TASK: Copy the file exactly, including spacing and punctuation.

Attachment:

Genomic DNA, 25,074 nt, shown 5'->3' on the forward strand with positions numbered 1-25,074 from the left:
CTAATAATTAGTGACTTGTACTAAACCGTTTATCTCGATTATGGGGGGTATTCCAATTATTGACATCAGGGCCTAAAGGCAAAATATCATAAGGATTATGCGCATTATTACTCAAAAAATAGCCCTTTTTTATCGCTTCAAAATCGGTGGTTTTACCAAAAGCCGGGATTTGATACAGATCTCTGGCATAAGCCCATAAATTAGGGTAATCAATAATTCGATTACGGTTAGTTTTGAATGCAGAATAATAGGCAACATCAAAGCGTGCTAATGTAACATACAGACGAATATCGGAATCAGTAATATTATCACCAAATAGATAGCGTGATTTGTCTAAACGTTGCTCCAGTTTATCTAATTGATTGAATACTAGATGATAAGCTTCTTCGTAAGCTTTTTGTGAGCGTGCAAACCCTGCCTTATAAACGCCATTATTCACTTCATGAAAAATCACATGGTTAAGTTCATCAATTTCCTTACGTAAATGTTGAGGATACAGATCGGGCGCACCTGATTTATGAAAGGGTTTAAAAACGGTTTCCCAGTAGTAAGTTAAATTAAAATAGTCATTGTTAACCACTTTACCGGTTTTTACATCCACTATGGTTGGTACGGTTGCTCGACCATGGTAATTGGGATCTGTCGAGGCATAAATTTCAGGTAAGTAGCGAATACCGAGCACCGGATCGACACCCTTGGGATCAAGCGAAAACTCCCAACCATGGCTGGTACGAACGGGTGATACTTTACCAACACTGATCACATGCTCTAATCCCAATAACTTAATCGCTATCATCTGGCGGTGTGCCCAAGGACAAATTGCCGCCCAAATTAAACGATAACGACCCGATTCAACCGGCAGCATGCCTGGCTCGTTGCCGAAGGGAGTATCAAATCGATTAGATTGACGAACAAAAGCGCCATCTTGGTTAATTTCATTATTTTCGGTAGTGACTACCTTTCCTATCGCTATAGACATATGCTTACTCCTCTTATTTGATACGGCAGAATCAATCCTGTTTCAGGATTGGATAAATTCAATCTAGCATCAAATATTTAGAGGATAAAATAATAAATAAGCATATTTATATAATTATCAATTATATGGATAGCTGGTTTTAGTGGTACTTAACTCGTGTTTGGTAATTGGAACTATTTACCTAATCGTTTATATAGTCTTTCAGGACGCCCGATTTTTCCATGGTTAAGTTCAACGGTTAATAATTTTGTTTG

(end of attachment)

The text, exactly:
Genomic DNA, 25,074 nt, shown 5'->3' on the forward strand with positions numbered 1-25,074 from the left:
CTAATAATTAGTGACTTGTACTAAACCGTTTATCTCGATTATGGGGGGTATTCCAATTATTGACATCAGGGCCTAAAGGCAAAATATCATAAGGATTATGCGCATTATTACTCAAAAAATAGCCCTTTTTTATCGCTTCAAAATCGGTGGTTTTACCAAAAGCCGGGATTTGATACAGATCTCTGGCATAAGCCCATAAATTAGGGTAATCAATAATTCGATTACGGTTAGTTTTGAATGCAGAATAATAGGCAACATCAAAGCGTGCTAATGTAACATACAGACGAATATCGGAATCAGTAATATTATCACCAAATAGATAGCGTGATTTGTCTAAACGTTGCTCCAGTTTATCTAATTGATTGAATACTAGATGATAAGCTTCTTCGTAAGCTTTTTGTGAGCGTGCAAACCCTGCCTTATAAACGCCATTATTCACTTCATGAAAAATCACATGGTTAAGTTCATCAATTTCCTTACGTAAATGTTGAGGATACAGATCGGGCGCACCTGATTTATGAAAGGGTTTAAAAACGGTTTCCCAGTAGTAAGTTAAATTAAAATAGTCATTGTTAACCACTTTACCGGTTTTTACATCCACTATGGTTGGTACGGTTGCTCGACCATGGTAATTGGGATCTGTCGAGGCATAAATTTCAGGTAAGTAGCGAATACCGAGCACCGGATCGACACCCTTGGGATCAAGCGAAAACTCCCAACCATGGCTGGTACGAACGGGTGATACTTTACCAACACTGATCACATGCTCTAATCCCAATAACTTAATCGCTATCATCTGGCGGTGTGCCCAAGGACAAATTGCCGCCCAAATTAAACGATAACGACCCGATTCAACCGGCAGCATGCCTGGCTCGTTGCCGAAGGGAGTATCAAATCGATTAGATTGACGAACAAAAGCGCCATCTTGGTTAATTTCATTATTTTCGGTAGTGACTACCTTTCCTATCGCTATAGACATATGCTTACTCCTCTTATTTGATACGGCAGAATCAATCCTGTTTCAGGATTGGATAAATTCAATCTAGCATCAAATATTTAGAGGATAAAATAATAAATAAGCATATTTATATAATTATCAATTATATGGATAGCTGGTTTTAGTGGTACTTAACTCGTGTTTGGTAATTGGAACTATTTACCTAATCGTTTATATAGTCTTTCAGGACGCCCGATTTTTCCATGGTTAAGTTCAACGGTTAATAATTTTGTTTG